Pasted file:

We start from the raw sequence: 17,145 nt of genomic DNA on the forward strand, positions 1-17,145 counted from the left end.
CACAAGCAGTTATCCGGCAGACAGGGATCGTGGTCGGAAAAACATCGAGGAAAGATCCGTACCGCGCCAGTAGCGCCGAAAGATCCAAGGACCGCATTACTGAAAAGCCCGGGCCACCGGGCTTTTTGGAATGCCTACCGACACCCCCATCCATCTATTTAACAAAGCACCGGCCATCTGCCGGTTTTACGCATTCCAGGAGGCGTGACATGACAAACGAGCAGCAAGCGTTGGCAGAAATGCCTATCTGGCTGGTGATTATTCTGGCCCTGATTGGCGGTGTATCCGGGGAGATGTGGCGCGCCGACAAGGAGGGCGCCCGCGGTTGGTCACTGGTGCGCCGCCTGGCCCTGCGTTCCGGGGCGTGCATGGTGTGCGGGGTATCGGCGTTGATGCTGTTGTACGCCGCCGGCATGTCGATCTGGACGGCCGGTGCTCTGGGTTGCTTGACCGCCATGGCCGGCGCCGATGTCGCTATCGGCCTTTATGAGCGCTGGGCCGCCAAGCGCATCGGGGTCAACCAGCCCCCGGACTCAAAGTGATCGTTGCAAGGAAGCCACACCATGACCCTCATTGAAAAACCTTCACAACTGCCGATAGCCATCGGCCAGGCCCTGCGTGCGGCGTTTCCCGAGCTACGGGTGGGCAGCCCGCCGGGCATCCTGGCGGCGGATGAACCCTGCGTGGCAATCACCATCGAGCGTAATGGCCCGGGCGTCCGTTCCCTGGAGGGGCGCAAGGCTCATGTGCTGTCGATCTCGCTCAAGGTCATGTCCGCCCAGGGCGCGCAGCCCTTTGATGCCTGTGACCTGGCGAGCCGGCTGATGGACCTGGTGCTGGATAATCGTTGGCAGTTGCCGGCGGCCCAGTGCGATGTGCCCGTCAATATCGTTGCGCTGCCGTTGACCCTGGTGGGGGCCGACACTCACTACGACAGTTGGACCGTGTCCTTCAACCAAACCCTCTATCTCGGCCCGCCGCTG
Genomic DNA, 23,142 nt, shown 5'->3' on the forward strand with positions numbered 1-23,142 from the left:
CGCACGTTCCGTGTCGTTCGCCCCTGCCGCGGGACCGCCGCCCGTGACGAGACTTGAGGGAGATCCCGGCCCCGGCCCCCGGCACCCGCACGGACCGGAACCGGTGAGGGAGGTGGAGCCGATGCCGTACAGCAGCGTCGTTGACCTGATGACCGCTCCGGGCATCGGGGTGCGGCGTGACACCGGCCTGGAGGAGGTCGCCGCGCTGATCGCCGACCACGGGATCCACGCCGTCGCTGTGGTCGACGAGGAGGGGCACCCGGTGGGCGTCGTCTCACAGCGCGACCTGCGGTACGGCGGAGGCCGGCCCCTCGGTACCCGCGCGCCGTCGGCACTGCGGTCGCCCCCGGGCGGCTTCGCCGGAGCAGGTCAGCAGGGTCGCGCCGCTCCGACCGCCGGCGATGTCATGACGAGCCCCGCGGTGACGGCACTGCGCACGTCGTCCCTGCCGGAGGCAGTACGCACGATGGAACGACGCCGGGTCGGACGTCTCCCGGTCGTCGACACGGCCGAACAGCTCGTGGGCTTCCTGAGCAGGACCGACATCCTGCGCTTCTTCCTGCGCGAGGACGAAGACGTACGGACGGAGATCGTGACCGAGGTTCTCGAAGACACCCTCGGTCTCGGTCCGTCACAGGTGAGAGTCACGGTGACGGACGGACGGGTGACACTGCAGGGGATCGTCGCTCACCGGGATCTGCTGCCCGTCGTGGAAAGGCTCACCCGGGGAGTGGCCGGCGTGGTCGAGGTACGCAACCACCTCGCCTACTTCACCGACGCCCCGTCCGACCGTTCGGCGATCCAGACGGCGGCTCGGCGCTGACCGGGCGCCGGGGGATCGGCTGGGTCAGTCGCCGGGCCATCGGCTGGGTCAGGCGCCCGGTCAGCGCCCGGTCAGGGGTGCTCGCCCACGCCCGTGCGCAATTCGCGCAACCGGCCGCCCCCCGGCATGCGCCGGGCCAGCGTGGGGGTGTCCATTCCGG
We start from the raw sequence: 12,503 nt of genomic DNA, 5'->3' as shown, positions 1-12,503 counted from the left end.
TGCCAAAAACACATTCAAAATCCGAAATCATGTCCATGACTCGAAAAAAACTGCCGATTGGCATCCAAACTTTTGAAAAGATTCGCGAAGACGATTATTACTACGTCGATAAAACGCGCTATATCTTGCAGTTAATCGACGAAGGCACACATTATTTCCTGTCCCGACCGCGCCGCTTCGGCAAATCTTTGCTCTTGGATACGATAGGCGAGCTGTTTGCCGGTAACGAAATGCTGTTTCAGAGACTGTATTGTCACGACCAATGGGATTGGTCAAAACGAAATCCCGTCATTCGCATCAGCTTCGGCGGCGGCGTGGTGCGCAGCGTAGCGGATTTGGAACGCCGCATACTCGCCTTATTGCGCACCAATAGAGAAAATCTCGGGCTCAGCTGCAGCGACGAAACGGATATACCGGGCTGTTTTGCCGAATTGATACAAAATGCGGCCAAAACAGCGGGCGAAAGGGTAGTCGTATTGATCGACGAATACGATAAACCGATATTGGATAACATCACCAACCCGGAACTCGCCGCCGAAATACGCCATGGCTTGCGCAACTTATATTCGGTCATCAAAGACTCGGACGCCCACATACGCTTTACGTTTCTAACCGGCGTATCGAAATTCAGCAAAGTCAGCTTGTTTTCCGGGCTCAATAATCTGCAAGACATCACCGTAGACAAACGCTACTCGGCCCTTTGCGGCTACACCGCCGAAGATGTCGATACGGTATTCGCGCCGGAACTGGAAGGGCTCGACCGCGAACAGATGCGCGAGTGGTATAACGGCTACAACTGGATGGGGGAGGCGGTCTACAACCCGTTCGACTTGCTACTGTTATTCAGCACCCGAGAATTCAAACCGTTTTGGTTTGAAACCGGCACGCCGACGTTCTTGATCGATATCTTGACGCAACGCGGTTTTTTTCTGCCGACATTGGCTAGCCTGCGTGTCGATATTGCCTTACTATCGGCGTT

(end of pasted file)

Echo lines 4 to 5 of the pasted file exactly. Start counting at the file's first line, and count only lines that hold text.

CGCACGTTCCGTGTCGTTCGCCCCTGCCGCGGGACCGCCGCCCGTGACGAGACTTGAGGGAGATCCCGGCCCCGGCCCCCGGCACCCGCACGGACCGGAACCGGTGAGGGAGGTGGAGCCGATGCCGTACAGCAGCGTCGTTGACCTGATGACCGCTCCGGGCATCGGGGTGCGGCGTGACACCGGCCTGGAGGAGGTCGCCGCGCTGATCGCCGACCACGGGATCCACGCCGTCGCTGTGGTCGACGAGGAGGGGCACCCGGTGGGCGTCGTCTCACAGCGCGACCTGCGGTACGGCGGAGGCCGGCCCCTCGGTACCCGCGCGCCGTCGGCACTGCGGTCGCCCCCGGGCGGCTTCGCCGGAGCAGGTCAGCAGGGTCGCGCCGCTCCGACCGCCGGCGATGTCATGACGAGCCCCGCGGTGACGGCACTGCGCACGTCGTCCCTGCCGGAGGCAGTACGCACGATGGAACGACGCCGGGTCGGACGTCTCCCGGTCGTCGACACGGCCGAACAGCTCGTGGGCTTCCTGAGCAGGACCGACATCCTGCGCTTCTTCCTGCGCGAGGACGAAGACGTACGGACGGAGATCGTGACCGAGGTTCTCGAAGACACCCTCGGTCTCGGTCCGTCACAGGTGAGAGTCACGGTGACGGACGGACGGGTGACACTGCAGGGGATCGTCGCTCACCGGGATCTGCTGCCCGTCGTGGAAAGGCTCACCCGGGGAGTGGCCGGCGTGGTCGAGGTACGCAACCACCTCGCCTACTTCACCGACGCCCCGTCCGACCGTTCGGCGATCCAGACGGCGGCTCGGCGCTGACCGGGCGCCGGGGGATCGGCTGGGTCAGTCGCCGGGCCATCGGCTGGGTCAGGCGCCCGGTCAGCGCCCGGTCAGGGGTGCTCGCCCACGCCCGTGCGCAATTCGCGCAACCGGCCGCCCCCCGGCATGCGCCGGGCCAGCGTGGGGGTGTCCATTCCGG
We start from the raw sequence: 12,503 nt of genomic DNA, 5'->3' as shown, positions 1-12,503 counted from the left end.